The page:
Weed Seed Germination Temperature

Crassocephalum crepidioides, Conyza canadensis, and Ageratum conyzoides are alien annuals naturalized in China, which produce a large number of viable seeds every year. They widely grow in Xishuangbanna, becoming troublesome weeds that compete with crops for water and nutrients. As seed germination … JSTOR is a digital library of academic journals, books, and primary sources. JSTOR is a digital library of academic journals, books, and primary sources.

Seed germination response to high temperature and water stress in three invasive Asteraceae weeds from Xishuangbanna, SW China

Crassocephalum crepidioides, Conyza canadensis, and Ageratum conyzoides are alien annuals naturalized in China, which produce a large number of viable seeds every year. They widely grow in Xishuangbanna, becoming troublesome weeds that compete with crops for water and nutrients. As seed germination is among the most important life-stages which contribute to plant distribution and invasiveness, its adaptation to temperature and water stress were investigated in these three species. Results showed that: (1) These three species have wide temperature ranges to allow seed germination, i.e., high germination and seedling percentages were achieved between 15°C and 30°C, but germination was seriously inhibited at 35°C; only A. conyzoides demonstrated relative preference for warmer temperatures with approximately 25% germination and seedling percentage at 35°C; (2) light was a vital germination prerequisite for C. crepidioides and A. conyzoides, whereas most C. canadensis seeds germinated in full darkness; (3) Although all three species have good adaptation to bare ground habitat characterized by high temperatures and water stress, including their tolerance to soil surface temperatures of 70°C in air-dried seeds, A. conyzoides seeds exhibited higher tolerance to both continuous and daily periodic high-temperature treatment at 40°C, and to water restriction (e.g., ca. 65% seeds germinated to -0.8 MPa created by NaCl), which is consistent with their field behavior in Xishuangbanna. This study suggests that seed high-temperature tolerance contributes to the weed attributes of these three species, and that adaptation to local micro-habitats is a critical determinant for invasiveness of an alien plant.

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Conflict of interest statement

Competing Interests: The authors have declared that no competing interests exist.

Figures

Fig 1. Changes in seed germination as…

Fig 1. Changes in seed germination as affected by incubation temperatures and light.

a. Crassocephalum crepidioides; b. Conyza candensis; c. Ageratum conyzoides. Seeds sown on 1% agar were incubated at constant temperature from 10°C to 40°C, and at 18/28°C, with periodic illumination (light) or under full dark (dark). Germination and seedling percentages are expressed as means±SE of six replicates of 50 seeds.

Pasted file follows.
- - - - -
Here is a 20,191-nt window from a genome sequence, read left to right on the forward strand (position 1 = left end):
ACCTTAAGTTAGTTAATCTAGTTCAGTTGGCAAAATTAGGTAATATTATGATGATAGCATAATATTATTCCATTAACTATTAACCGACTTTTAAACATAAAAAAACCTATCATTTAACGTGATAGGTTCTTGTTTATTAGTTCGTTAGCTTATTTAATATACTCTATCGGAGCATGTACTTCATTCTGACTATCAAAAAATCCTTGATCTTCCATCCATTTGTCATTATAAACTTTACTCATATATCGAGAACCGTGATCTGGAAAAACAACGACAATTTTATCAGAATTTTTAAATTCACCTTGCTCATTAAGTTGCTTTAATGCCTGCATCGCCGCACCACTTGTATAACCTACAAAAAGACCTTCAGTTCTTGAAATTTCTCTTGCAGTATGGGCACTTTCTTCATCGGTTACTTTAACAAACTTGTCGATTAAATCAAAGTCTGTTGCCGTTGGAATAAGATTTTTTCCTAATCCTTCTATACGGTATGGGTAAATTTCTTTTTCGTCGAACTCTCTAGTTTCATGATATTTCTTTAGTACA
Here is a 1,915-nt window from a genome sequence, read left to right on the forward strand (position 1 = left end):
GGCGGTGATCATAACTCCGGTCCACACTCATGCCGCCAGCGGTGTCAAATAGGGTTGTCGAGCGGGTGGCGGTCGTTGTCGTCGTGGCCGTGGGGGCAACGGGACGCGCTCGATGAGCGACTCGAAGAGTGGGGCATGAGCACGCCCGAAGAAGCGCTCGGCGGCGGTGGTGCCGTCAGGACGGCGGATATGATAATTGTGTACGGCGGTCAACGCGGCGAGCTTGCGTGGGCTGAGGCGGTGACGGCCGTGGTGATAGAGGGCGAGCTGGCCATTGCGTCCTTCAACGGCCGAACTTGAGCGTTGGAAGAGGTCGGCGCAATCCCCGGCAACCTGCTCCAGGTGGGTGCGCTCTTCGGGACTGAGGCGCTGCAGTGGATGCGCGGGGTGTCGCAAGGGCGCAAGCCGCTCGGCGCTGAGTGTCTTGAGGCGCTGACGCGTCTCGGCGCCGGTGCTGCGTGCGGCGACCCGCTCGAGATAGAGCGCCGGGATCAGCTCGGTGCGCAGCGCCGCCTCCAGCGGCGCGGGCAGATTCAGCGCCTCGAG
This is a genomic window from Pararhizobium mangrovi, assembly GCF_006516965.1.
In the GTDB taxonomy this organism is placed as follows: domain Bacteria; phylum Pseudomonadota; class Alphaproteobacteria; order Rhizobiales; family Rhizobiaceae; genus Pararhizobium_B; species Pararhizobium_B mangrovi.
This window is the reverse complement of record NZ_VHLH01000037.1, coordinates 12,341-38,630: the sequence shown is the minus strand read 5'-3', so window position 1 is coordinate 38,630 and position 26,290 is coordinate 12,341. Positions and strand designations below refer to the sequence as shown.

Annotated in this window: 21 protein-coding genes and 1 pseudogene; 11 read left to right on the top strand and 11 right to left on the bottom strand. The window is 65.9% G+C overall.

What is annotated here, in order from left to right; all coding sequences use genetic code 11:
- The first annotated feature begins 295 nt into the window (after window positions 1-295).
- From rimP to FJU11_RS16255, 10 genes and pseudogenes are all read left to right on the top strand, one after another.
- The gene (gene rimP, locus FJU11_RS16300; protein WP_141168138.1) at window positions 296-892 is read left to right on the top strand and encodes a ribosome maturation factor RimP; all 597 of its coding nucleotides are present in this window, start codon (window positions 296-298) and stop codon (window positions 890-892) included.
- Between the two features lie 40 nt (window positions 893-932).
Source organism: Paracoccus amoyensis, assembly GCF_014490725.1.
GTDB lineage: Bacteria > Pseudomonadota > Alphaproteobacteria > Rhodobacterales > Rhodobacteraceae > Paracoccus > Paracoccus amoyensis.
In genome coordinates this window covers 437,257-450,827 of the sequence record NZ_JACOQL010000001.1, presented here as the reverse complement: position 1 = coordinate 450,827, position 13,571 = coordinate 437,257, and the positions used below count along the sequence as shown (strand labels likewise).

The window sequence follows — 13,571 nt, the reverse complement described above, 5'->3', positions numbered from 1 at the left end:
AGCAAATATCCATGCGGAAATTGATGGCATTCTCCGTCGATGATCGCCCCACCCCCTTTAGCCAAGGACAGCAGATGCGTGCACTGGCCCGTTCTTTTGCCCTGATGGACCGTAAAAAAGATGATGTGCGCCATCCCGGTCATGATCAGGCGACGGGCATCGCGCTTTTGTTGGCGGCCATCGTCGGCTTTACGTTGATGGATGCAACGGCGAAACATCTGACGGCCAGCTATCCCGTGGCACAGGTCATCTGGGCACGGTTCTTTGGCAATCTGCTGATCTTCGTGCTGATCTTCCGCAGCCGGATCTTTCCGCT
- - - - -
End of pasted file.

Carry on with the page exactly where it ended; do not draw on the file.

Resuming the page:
Fig 2. Changes in viability of air-dried…

Fig 2. Changes in viability of air-dried (dry) and imbibed (wet) seeds as affected by…

Fig 2. Changes in viability of air-dried (dry) and imbibed (wet) seeds as affected by 30-min heat shocks at temperatures from 30°C to 95°C.

a. Crassocephalum crepidioides: b. Conyza candensis; c. Ageratum conyzoides. Survival and seedling percentages are expressed as means±SE of six replicates of 50 seeds.

Fig 3. Changes in seed viability as…

Fig 3. Changes in seed viability as affected by continuous high-temperature stress.

a. Crassocephalum crepidioides; b. Conyza candensis; c. Ageratum conyzoides. Seeds sown on 1% agar were subjected to heat shock at 40°C for indicated durations, and incubated at 25°C after they were released from stress. Survival and seedling percentages are expressed as means±SE of six replicates of 50 seeds.

Fig 4. Changes in seed germination as…

Fig 4. Changes in seed germination as affected by daily periodic high-temperature stress.

a. Crassocephalum crepidioides; b. Conyza candensis; c. Ageratum conyzoides. Seeds sown on 1% agar were subjected to 40°C and 25°C (h/h) alternately. Germination and seedling percentages are expressed as means±SE of six replicates of 50 seeds.

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Fig 5. Changes in seed germination as…

Fig 5. Changes in seed germination as affected by water potentials.

a. Crassocephalum crepidioides; b. Conyza candensis; c. Ageratum conyzoides. Seeds were incubated at 25°C on filter papers moistened with osmotic solutions. Water potentials were created by PEG 8000 and NaCl. Germination and seedling percentages are expressed as means±SE of six replicates of 50 seeds.

Fig 6. Changes in seed germination as…

Fig 6. Changes in seed germination as affected by imbibition-dehydration treatment.

a. Crassocephalum crepidioides; b. Conyza candensis; c. Ageratum conyzoides. After imbibition for the indicated period of time, seeds were dried for 72 h under 50% RH at 15°C, and then germinated for viability assessment. Seedling and germination or survival percentages, expressed as means±SE of six replicates of 50 seeds, were used to score germination before and after drying treatment, separately.

Weed Seed Germination Temperature

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Weed Seed Germination Temperature

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Block Reference: #76f5cfb7-1496-11ed-aabb-6e534a777653
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IP: 195.2.73.67
Date and time: Fri, 05 Aug 2022 08:13:19 GMT

©2000- ITHAKA. All Rights Reserved. JSTOR®, the JSTOR logo, JPASS®, and ITHAKA® are registered trademarks of ITHAKA.